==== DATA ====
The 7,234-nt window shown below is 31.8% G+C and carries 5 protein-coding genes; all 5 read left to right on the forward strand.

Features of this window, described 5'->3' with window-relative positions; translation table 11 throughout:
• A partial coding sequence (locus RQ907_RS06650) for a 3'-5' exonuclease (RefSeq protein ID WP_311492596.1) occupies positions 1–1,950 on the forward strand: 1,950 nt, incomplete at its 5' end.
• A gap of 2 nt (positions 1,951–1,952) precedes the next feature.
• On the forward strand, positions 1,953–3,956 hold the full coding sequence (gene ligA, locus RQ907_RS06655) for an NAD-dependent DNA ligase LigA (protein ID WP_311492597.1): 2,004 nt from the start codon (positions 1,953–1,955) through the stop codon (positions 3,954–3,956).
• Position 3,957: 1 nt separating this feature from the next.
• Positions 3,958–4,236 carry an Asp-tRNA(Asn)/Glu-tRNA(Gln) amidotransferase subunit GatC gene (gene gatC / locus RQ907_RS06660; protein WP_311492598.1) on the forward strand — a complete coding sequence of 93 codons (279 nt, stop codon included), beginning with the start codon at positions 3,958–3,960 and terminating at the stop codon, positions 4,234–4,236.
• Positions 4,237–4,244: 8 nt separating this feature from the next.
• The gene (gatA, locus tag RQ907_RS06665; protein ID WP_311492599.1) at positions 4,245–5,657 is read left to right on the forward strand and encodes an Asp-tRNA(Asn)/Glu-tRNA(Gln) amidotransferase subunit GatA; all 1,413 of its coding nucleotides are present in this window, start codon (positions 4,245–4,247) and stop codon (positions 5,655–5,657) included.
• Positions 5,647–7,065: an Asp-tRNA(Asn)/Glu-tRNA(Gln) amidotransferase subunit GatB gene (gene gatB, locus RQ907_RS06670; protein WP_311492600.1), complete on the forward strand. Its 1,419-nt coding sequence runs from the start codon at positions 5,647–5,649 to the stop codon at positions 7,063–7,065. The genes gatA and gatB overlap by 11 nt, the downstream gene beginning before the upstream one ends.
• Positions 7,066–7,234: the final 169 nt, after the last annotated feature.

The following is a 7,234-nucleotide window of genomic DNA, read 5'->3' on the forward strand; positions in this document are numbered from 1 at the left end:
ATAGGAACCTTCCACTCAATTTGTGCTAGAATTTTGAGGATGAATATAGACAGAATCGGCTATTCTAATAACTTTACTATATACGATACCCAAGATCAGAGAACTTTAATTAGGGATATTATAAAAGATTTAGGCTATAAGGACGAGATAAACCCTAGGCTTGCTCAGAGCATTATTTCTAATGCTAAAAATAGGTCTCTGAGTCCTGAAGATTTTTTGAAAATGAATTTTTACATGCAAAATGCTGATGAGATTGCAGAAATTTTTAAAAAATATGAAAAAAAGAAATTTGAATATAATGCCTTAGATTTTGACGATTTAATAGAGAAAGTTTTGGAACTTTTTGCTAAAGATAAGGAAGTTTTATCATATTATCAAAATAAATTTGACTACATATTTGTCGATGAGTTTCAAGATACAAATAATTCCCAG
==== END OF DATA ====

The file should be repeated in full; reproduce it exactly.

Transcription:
The 7,234-nt window shown below is 31.8% G+C and carries 5 protein-coding genes; all 5 read left to right on the forward strand.

Features of this window, described 5'->3' with window-relative positions; translation table 11 throughout:
• A partial coding sequence (locus RQ907_RS06650) for a 3'-5' exonuclease (RefSeq protein ID WP_311492596.1) occupies positions 1–1,950 on the forward strand: 1,950 nt, incomplete at its 5' end.
• A gap of 2 nt (positions 1,951–1,952) precedes the next feature.
• On the forward strand, positions 1,953–3,956 hold the full coding sequence (gene ligA, locus RQ907_RS06655) for an NAD-dependent DNA ligase LigA (protein ID WP_311492597.1): 2,004 nt from the start codon (positions 1,953–1,955) through the stop codon (positions 3,954–3,956).
• Position 3,957: 1 nt separating this feature from the next.
• Positions 3,958–4,236 carry an Asp-tRNA(Asn)/Glu-tRNA(Gln) amidotransferase subunit GatC gene (gene gatC / locus RQ907_RS06660; protein WP_311492598.1) on the forward strand — a complete coding sequence of 93 codons (279 nt, stop codon included), beginning with the start codon at positions 3,958–3,960 and terminating at the stop codon, positions 4,234–4,236.
• Positions 4,237–4,244: 8 nt separating this feature from the next.
• The gene (gatA, locus tag RQ907_RS06665; protein ID WP_311492599.1) at positions 4,245–5,657 is read left to right on the forward strand and encodes an Asp-tRNA(Asn)/Glu-tRNA(Gln) amidotransferase subunit GatA; all 1,413 of its coding nucleotides are present in this window, start codon (positions 4,245–4,247) and stop codon (positions 5,655–5,657) included.
• Positions 5,647–7,065: an Asp-tRNA(Asn)/Glu-tRNA(Gln) amidotransferase subunit GatB gene (gene gatB, locus RQ907_RS06670; protein WP_311492600.1), complete on the forward strand. Its 1,419-nt coding sequence runs from the start codon at positions 5,647–5,649 to the stop codon at positions 7,063–7,065. The genes gatA and gatB overlap by 11 nt, the downstream gene beginning before the upstream one ends.
• Positions 7,066–7,234: the final 169 nt, after the last annotated feature.

The following is a 7,234-nucleotide window of genomic DNA, read 5'->3' on the forward strand; positions in this document are numbered from 1 at the left end:
ATAGGAACCTTCCACTCAATTTGTGCTAGAATTTTGAGGATGAATATAGACAGAATCGGCTATTCTAATAACTTTACTATATACGATACCCAAGATCAGAGAACTTTAATTAGGGATATTATAAAAGATTTAGGCTATAAGGACGAGATAAACCCTAGGCTTGCTCAGAGCATTATTTCTAATGCTAAAAATAGGTCTCTGAGTCCTGAAGATTTTTTGAAAATGAATTTTTACATGCAAAATGCTGATGAGATTGCAGAAATTTTTAAAAAATATGAAAAAAAGAAATTTGAATATAATGCCTTAGATTTTGACGATTTAATAGAGAAAGTTTTGGAACTTTTTGCTAAAGATAAGGAAGTTTTATCATATTATCAAAATAAATTTGACTACATATTTGTCGATGAGTTTCAAGATACAAATAATTCCCAG